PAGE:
Noted Sharon Lethbridge, exhibition manager of another Melbourne event, the volume-focused TCF International: “He [Lock] is a great entrepreneur and he’s done more to lift the image of Australian fashion designers than anyone has done for a long time.”

Divided Down Under

Three weeks before MAFW Fall 03, 550 local and international delegates descended on Auckland to see L’Oréal New Zealand Fashion Week’s Fall ’03 offer: 47 runway collections and 31 exhibitors. According to organizers, attendance was up 10 percent above the inaugural 2001 event, which ran Oct. 21-25.

And while no official audit has been done on the 2001 event, or yet on 2002, according to Auckland-based analyst Paul Blomfield, LNZFW Fall 03 could boost New Zealand wholesale export sales by $5million (converted from New Zealand dollars.) If realized, that would represent a 25 percent boost to the country’s $20 million total designer fashion exports in the 12 months to March 2002, as identified in Blomfield’s recent Designer Fashion Industry study prepared for the New Zealand government.

“It’s a serious business now — I’m at the level I would have expected to be at about year six,” said LNZFW founder and managing director Pieter Stewart.

But while New Zealand might be reeling from America’s Cup and fashion fever, the annual LNZFW is cannibalizing some of MAFW’s business. Traditionally, a showcase for NZ runway stars such as Karen Walker, Zambesi, World, Kate Sylvester and Blanchet, MAFW Fall 03 boasted one Kiwi exhibitor: knitwear manufacturer Sabatini. MAFW international marketing director Jodi Pritchard said she was disappointed that there were no NZ designers on the runway in Melbourne but noted, “It looks like we’ll get them back for Spring/Summer.”

Although MAFW founder and ceo Simon Lock claims he has always promoted “cooperation” between the two events, according to Stewart, Lock warned her last year that he would “wipe her [event] off the face of the planet.” In the weeks leading up to this year’s event, Lock dispatched a letter to the New Zealand trade touting the benefits of MAFW Fall over LNZFW. At press time Lock was still at it, dismissing Stewart’s claim that more than 100 Australian buyers attended her event. According to MAFW intelligence, claims Lock, only 16 Australians turned up.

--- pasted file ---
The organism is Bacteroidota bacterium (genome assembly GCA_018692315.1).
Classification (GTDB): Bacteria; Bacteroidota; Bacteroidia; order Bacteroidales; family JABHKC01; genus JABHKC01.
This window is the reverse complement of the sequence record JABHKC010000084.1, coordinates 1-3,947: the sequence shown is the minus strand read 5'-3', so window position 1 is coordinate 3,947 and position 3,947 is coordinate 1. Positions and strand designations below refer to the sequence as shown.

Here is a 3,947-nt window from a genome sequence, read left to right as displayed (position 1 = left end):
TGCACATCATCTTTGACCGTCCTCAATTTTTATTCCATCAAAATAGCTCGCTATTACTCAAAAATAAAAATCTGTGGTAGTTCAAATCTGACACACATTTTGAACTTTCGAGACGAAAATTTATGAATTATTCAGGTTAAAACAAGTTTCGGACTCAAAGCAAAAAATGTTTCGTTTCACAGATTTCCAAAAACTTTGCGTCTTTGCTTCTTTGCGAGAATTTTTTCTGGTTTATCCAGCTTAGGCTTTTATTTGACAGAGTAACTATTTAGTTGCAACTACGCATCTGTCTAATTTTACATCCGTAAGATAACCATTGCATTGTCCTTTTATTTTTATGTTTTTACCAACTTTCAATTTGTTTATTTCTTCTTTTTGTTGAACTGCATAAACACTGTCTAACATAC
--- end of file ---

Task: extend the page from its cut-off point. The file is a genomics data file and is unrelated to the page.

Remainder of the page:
“That’s bloody ridiculous,” Stewart scoffed. “We hosted [flew in and accommodated] more than that.”

With approximately $87,000 in government funding to date, Stewart knows she can’t compete with the juggernaut of MAFW. Stewart is focused on making her event, she says, “not necessarily bigger, just better.” Australia accounts for 70 percent of NZ’s apparel exports and Australian buyers remain LNZFW’s key focus (with a marketing campaign to target key Hong Kong and Japanese buyers in early 2003).

Right now, say industry insiders, it would make more sense to stop the bickering and close the two-week gap between the two events so that any international buyers interested in coming to both can jump from one event to the other via a three-hour plane trip. Stewart claims she cannot move her event back primarily because Australian retailers need to be home for the Melbourne Cup Carnival in the first week of November —now their busiest time of the year after Christmas.

Lock would do well to bring his event forward by two weeks: Australian retailers say it is too late and spring racing fashion coverage totally eclipsed pre-event publicity for MAFW last month.

“I can’t see any downside to it [closing the gap] at all,” Stewart said.

Conceded Lock, “I think it’s best if the events are stacked up against each other. If our buyers want to go there they can. If their buyers want to come here they can. That just makes common sense, doesn’t it?”